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People with learning disabilities have normal, or above normal, intelligence. But their brains are "wired" in a way that makes it hard to gain the basic skills needed to do well at some or all of the following:
For instance, some children find reading difficult because they see some letters as reversed or rotated. As a result, they confuse the letters d, b, p, q, and g. Other children have trouble reading because they do not understand the idea that letters in words follow each other in a certain order. They might see the word "dog" and read it as "god."
There are many types of learning disabilities. But learning disabilities are not the same as intellectual disabilities or other disabilities that might interfere with learning, such as ADHD or autism.
Learning disabilities are lifelong issues. But certain teaching strategies can help children with learning disabilities overcome the challenges they face. In fact, having a learning disability has not kept many noteworthy Americans from excelling in science, medicine, business, the arts, and other fields. Some people with learning disabilities reach adulthood without ever finding out they have a learning disability. If you suspect you have a learning disability, talk to your doctor. You're never too old to get help.
Explore other publications and websites
Frequently Asked Questions About Dyslexia (Copyright © International Dyslexia Association) — This fact sheet provides answers for frequently asked questions about dyslexia, including the definition of dyslexia, how dyslexia compares to ADHD, and treatment options. It also provides sources of additional information.
LD in Depth (Copyright © LD Online) — This web page links to information about many different kinds of learning disabilities that adults may have.
Math and Dyscalcula (Copyright © LD Online) — This website links to a number of resources about math-related learning disabilities, often called dyscalcula.
NINDS Dyslexia Information Page — Dyslexia is a brain-based type of learning disability that specifically impairs a person’s ability to read. This online publication offers information about what dyslexia is, treatment, prognosis and the latest research being done.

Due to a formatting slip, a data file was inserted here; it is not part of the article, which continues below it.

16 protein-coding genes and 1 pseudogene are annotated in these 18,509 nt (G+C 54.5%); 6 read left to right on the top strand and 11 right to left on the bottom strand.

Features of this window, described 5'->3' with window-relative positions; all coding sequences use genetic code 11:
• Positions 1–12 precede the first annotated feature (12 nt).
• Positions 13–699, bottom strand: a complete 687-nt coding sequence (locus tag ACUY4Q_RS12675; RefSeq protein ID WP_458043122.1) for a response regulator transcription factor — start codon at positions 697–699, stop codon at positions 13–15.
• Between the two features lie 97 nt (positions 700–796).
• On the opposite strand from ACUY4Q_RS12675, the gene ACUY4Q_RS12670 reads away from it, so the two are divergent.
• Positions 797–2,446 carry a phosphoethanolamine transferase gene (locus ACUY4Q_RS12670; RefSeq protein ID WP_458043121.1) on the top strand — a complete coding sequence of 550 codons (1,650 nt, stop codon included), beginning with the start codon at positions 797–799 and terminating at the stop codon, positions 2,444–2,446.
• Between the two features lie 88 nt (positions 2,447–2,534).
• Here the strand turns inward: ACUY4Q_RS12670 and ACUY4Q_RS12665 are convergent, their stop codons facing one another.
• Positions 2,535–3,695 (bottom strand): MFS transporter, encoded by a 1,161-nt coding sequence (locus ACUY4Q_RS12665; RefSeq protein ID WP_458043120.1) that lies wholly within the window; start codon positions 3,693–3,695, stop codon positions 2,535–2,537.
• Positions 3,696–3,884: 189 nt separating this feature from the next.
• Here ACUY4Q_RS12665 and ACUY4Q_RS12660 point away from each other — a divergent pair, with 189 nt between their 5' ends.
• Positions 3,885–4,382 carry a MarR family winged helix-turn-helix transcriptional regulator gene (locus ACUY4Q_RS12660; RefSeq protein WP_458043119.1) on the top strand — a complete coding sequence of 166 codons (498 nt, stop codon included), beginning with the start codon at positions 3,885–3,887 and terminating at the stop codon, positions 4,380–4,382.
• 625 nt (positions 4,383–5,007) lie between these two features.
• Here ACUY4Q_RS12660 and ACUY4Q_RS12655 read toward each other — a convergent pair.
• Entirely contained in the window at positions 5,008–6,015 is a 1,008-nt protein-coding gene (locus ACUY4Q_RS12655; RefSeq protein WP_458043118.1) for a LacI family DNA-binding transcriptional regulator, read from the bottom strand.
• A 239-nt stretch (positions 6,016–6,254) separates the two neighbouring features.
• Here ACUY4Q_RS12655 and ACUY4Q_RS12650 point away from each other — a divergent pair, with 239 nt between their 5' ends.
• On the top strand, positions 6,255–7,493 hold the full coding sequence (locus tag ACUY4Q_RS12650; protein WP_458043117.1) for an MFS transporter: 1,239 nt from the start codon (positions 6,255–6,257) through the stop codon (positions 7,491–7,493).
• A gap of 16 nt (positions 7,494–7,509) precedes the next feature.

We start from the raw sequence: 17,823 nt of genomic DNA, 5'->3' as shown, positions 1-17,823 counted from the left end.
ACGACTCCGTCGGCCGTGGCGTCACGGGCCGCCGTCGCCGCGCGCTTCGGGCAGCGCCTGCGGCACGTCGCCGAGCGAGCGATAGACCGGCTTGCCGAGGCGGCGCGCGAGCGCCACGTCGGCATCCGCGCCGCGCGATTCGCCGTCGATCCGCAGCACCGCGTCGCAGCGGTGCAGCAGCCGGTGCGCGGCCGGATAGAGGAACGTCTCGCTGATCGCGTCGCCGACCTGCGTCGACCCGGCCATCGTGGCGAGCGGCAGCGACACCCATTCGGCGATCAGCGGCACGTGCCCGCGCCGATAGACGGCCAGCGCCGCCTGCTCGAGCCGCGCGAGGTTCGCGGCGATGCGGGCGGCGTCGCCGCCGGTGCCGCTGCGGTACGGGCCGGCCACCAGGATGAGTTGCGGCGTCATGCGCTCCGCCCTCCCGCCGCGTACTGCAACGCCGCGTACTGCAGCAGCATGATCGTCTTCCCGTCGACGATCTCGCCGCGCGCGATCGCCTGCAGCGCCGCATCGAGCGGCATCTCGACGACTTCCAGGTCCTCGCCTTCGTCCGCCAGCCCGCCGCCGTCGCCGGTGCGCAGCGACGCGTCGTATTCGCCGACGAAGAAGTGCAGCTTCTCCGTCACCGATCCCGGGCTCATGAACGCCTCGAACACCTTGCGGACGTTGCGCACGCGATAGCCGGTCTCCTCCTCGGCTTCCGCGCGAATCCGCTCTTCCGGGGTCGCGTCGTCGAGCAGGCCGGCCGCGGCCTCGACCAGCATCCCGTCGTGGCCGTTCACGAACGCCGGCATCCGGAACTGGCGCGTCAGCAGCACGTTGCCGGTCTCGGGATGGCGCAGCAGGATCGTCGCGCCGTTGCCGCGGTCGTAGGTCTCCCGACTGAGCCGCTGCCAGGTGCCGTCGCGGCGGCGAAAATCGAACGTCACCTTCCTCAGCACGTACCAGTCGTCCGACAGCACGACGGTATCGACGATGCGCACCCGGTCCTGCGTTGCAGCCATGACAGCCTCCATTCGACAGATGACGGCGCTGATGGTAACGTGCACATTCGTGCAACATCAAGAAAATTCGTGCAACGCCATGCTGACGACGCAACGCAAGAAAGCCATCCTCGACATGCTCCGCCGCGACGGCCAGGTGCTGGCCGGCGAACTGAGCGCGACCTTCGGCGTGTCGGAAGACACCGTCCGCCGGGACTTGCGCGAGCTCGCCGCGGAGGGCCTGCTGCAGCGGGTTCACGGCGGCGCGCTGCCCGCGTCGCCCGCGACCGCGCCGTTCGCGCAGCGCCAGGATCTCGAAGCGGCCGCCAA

NINDS Learning Disabilities Information Page — This online publication defines learning disabilities and provides information on treatment, prognosis, and current research. It also provides resources and organizations.
Nonverbal LD (Copyright © LD Online) — This site is a collection of resources about nonverbal learning disorders, which can sometimes be tricky to diagnose. Here you will find information about how to recognize a nonverbal learning disability and links to more information.
Parenting & Family (Copyright © LD Online) — This website provides information to help parents get organized, understand their rights and responsibilities, and provide support for their child with a learning disability at home and at school.
Processing Deficits (Copyright © LD Online) — Some people have problems processing visual and auditory perception, making it hard for them to learn as other people do. This page links to information about these processing deficits, including how they affect education, ideas for intervention, and what to do if a problem is suspected.
Connect with other organizations
Attention Deficit Disorder Association
Children and Adults With Attention Deficit/ Hyperactivity Disorder
International Dyslexia Association
Learning Disabilities Association of America
National Center for Learning Disabilities
National Dissemination Center for Children With Disabilities, OSEP, ED
National Institute of Neurological Disorders and Stroke, NIH, HHS
National Resource Center on AD/HD CHADD
Recording for the Blind and Dyslexic
Content last updated September 22, 2009.
Resources last updated September 22, 2009.
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